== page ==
It’s a beautiful day to be outdoors with the children. But is there a way to help them meet fine arts benchmarks while outdoors? Yes, there is! So go ahead—take the visual arts outside! (See Illinois Early Learning and Development Benchmarks 25.A.ECd, 25.B.ECa, and 26.B.ECa.)
Children notice beauty around them. The world outdoors is the perfect setting for hands-on visual arts activities that bring them close to nature!
Beauty on a Small Scale
- When the class is sitting outside, ask, “What makes something seem beautiful to you?” “What are some very small things that you would call beautiful?”
- Invite children to collect several small items that they feel are beautiful or appealing: pebbles, acorns, leaves, twigs, pieces of bark. (NOTE: Be sure no noxious plants are nearby.) Indoors, the children can arrange their collections in ways that they think are beautiful. Photograph the arrangements. Later, the class can return the items to where they were found.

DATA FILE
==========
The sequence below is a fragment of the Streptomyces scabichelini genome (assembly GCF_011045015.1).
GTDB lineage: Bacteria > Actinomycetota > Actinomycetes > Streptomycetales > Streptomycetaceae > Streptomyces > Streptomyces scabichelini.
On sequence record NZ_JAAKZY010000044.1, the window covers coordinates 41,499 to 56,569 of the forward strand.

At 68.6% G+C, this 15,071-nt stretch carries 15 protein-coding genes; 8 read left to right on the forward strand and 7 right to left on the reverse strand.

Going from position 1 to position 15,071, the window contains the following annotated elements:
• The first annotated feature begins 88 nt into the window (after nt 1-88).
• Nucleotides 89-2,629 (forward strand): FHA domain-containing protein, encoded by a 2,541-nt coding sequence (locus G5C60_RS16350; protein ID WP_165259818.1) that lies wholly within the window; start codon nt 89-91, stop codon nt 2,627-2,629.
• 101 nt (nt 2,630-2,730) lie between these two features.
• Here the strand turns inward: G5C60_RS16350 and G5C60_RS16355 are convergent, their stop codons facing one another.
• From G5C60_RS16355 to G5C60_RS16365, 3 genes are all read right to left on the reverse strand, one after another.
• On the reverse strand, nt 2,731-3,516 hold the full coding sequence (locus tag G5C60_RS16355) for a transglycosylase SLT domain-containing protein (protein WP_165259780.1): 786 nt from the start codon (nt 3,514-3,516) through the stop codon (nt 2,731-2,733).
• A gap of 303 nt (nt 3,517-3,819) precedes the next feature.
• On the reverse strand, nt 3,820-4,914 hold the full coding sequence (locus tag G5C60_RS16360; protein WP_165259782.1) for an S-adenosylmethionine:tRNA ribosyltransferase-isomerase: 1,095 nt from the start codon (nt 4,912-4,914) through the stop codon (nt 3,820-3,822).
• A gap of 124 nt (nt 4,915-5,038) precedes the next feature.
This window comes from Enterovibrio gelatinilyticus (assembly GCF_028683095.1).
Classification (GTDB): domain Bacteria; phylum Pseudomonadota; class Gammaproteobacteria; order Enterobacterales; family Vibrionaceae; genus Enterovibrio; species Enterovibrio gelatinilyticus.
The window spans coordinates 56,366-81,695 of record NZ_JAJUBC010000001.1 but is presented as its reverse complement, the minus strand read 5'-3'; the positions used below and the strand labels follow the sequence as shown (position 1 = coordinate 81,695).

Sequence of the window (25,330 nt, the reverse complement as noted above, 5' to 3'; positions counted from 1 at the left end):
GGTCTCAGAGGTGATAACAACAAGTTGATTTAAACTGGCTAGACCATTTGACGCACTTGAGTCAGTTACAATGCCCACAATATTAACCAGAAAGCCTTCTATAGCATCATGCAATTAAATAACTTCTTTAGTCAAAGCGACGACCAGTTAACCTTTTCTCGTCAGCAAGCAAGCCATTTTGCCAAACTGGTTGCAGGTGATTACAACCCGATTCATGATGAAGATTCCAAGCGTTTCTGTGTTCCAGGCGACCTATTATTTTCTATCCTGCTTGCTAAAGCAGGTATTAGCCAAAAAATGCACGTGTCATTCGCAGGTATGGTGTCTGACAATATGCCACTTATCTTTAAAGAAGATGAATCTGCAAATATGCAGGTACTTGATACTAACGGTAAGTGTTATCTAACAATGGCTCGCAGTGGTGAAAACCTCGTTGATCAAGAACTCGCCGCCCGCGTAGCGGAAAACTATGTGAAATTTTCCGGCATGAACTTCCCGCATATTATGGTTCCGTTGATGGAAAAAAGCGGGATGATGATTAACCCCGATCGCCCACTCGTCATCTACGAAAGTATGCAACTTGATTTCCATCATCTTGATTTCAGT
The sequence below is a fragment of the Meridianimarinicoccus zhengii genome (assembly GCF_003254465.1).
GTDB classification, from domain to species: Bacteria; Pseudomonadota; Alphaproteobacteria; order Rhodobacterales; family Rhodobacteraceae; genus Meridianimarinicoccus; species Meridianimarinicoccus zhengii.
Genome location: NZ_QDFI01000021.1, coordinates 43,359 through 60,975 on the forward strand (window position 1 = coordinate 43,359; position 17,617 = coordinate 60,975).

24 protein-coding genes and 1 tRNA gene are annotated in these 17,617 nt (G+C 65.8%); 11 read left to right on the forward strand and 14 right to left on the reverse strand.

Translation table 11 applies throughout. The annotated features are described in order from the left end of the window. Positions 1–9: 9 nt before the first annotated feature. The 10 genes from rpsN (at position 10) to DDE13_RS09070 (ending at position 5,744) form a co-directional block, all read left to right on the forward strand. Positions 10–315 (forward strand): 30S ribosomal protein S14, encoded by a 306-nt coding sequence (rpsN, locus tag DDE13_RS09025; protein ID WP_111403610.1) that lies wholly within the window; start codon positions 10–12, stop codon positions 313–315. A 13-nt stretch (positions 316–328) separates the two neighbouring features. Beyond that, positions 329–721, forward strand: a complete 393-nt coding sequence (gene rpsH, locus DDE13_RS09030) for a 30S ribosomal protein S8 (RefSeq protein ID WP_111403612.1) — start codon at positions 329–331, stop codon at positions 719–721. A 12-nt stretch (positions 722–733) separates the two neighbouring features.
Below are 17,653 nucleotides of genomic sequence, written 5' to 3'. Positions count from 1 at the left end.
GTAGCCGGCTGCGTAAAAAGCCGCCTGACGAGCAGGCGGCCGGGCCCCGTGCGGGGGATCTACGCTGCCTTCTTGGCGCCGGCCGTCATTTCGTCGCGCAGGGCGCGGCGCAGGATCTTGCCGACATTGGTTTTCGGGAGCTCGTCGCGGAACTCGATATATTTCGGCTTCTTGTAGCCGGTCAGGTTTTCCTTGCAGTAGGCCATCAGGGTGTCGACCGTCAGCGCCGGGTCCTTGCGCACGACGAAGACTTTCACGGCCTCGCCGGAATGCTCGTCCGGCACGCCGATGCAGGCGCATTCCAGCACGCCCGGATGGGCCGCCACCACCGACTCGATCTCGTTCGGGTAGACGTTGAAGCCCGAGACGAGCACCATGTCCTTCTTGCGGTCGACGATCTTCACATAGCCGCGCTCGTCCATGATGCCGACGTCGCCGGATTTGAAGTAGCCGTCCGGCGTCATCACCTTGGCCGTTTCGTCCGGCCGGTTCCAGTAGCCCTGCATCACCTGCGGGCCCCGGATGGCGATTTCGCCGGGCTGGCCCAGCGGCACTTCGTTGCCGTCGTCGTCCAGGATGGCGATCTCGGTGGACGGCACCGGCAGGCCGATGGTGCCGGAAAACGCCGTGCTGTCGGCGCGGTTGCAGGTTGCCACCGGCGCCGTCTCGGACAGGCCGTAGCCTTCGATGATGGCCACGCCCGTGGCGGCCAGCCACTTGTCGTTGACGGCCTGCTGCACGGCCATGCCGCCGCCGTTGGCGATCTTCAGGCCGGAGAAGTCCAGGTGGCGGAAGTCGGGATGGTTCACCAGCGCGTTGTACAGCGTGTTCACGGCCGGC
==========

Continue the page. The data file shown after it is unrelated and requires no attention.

- This project is best done over two or more days. Show the children a book, such as Thomas Locker’s Sky Tree, in which the artist focuses on changes in a single object. Invite children to make observational drawings of objects that they select outdoors. Provide drawing pencils, paper, and clipboards or other portable hard flat surfaces.
- Make two photocopies of each drawing. Give each child one of her copies. (Keep the original and the other copy.) Provide crayons, pastels, chalk, colored pencils, and watercolors. Invite children to “revisit’ their copies to add color and other details that they saw but did not put in their original drawings.
- Give children their second copies. This time, let them add details that they imagine but did not see.
- Display each set of three pictures together, and ask each child to dictate captions.
Photograms (“Fade Pictures”)
- Give each child a piece of light-sensitive paper or construction paper that fades in sunlight. Help them anchor the papers on a flat surface in direct sunlight. Children can arrange flowers, twigs, rocks, and other collected items on their papers. (Do this activity on a day without much wind!)
- After several hours, ask the children to check the progress of their photograms. (NOTE: Some colors of paper fade more readily than others. Test the paper ahead of time to see how long it takes to fade.)